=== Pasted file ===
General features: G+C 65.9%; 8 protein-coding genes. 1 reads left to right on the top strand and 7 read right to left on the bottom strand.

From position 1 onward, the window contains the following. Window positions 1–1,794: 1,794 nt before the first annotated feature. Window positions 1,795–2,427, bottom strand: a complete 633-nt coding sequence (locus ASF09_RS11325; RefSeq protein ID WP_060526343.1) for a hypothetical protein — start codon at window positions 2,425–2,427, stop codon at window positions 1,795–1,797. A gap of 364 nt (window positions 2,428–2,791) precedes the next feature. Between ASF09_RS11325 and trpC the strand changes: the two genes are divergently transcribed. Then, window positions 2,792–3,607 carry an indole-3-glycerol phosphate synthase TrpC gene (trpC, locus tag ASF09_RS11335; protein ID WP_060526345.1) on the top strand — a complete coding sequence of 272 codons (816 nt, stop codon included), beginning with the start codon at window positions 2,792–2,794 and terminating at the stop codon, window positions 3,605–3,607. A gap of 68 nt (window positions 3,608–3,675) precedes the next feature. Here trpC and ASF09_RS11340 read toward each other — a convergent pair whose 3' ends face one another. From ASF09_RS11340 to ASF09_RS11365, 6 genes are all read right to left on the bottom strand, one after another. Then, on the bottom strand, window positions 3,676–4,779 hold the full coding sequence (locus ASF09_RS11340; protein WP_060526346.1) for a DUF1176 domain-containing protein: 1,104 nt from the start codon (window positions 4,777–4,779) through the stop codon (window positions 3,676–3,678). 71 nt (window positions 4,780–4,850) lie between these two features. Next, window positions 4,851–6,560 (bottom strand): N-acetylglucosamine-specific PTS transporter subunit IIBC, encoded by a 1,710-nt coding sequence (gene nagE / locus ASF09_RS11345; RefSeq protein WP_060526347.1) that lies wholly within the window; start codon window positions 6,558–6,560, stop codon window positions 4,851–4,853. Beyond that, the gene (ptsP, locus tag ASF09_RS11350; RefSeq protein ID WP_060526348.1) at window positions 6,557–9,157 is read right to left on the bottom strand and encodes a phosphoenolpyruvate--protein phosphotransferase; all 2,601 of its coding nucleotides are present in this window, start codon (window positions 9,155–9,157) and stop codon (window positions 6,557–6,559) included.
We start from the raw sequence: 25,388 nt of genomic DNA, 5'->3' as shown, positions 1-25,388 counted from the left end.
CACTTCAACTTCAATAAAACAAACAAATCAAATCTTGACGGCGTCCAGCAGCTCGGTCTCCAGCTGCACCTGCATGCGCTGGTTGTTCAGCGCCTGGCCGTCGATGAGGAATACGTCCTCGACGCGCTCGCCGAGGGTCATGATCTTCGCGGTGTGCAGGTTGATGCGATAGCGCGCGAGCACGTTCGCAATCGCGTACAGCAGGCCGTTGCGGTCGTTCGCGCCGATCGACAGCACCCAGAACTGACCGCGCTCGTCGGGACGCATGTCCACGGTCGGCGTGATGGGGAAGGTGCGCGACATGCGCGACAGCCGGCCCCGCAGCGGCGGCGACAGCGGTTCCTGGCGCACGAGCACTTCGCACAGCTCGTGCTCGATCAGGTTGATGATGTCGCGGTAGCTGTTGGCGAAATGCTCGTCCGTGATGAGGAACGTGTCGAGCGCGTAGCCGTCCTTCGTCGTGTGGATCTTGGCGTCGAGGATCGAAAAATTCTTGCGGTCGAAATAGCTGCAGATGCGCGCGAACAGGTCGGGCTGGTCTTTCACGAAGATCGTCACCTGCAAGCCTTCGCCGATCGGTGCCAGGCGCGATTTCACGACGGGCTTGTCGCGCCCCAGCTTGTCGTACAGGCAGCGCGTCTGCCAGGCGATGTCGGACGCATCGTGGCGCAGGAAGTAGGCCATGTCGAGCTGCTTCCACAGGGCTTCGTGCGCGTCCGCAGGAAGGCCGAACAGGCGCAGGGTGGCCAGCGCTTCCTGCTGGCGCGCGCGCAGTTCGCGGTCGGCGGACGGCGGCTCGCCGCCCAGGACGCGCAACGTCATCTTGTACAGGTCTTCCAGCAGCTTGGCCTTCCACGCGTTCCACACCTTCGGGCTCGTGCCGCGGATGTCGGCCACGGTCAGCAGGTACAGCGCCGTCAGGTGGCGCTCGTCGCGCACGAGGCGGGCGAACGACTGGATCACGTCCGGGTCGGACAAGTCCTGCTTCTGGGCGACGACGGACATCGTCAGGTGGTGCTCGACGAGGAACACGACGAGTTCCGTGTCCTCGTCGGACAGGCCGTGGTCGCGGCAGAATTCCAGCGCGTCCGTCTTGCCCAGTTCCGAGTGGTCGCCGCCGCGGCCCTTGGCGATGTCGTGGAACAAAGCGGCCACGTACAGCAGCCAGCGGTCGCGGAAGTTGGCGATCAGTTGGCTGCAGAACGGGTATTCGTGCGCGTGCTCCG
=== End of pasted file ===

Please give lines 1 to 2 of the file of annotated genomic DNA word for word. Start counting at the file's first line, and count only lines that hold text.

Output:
General features: G+C 65.9%; 8 protein-coding genes. 1 reads left to right on the top strand and 7 read right to left on the bottom strand.

From position 1 onward, the window contains the following. Window positions 1–1,794: 1,794 nt before the first annotated feature. Window positions 1,795–2,427, bottom strand: a complete 633-nt coding sequence (locus ASF09_RS11325; RefSeq protein ID WP_060526343.1) for a hypothetical protein — start codon at window positions 2,425–2,427, stop codon at window positions 1,795–1,797. A gap of 364 nt (window positions 2,428–2,791) precedes the next feature. Between ASF09_RS11325 and trpC the strand changes: the two genes are divergently transcribed. Then, window positions 2,792–3,607 carry an indole-3-glycerol phosphate synthase TrpC gene (trpC, locus tag ASF09_RS11335; protein ID WP_060526345.1) on the top strand — a complete coding sequence of 272 codons (816 nt, stop codon included), beginning with the start codon at window positions 2,792–2,794 and terminating at the stop codon, window positions 3,605–3,607. A gap of 68 nt (window positions 3,608–3,675) precedes the next feature. Here trpC and ASF09_RS11340 read toward each other — a convergent pair whose 3' ends face one another. From ASF09_RS11340 to ASF09_RS11365, 6 genes are all read right to left on the bottom strand, one after another. Then, on the bottom strand, window positions 3,676–4,779 hold the full coding sequence (locus ASF09_RS11340; protein WP_060526346.1) for a DUF1176 domain-containing protein: 1,104 nt from the start codon (window positions 4,777–4,779) through the stop codon (window positions 3,676–3,678). 71 nt (window positions 4,780–4,850) lie between these two features. Next, window positions 4,851–6,560 (bottom strand): N-acetylglucosamine-specific PTS transporter subunit IIBC, encoded by a 1,710-nt coding sequence (gene nagE / locus ASF09_RS11345; RefSeq protein WP_060526347.1) that lies wholly within the window; start codon window positions 6,558–6,560, stop codon window positions 4,851–4,853. Beyond that, the gene (ptsP, locus tag ASF09_RS11350; RefSeq protein ID WP_060526348.1) at window positions 6,557–9,157 is read right to left on the bottom strand and encodes a phosphoenolpyruvate--protein phosphotransferase; all 2,601 of its coding nucleotides are present in this window, start codon (window positions 9,155–9,157) and stop codon (window positions 6,557–6,559) included.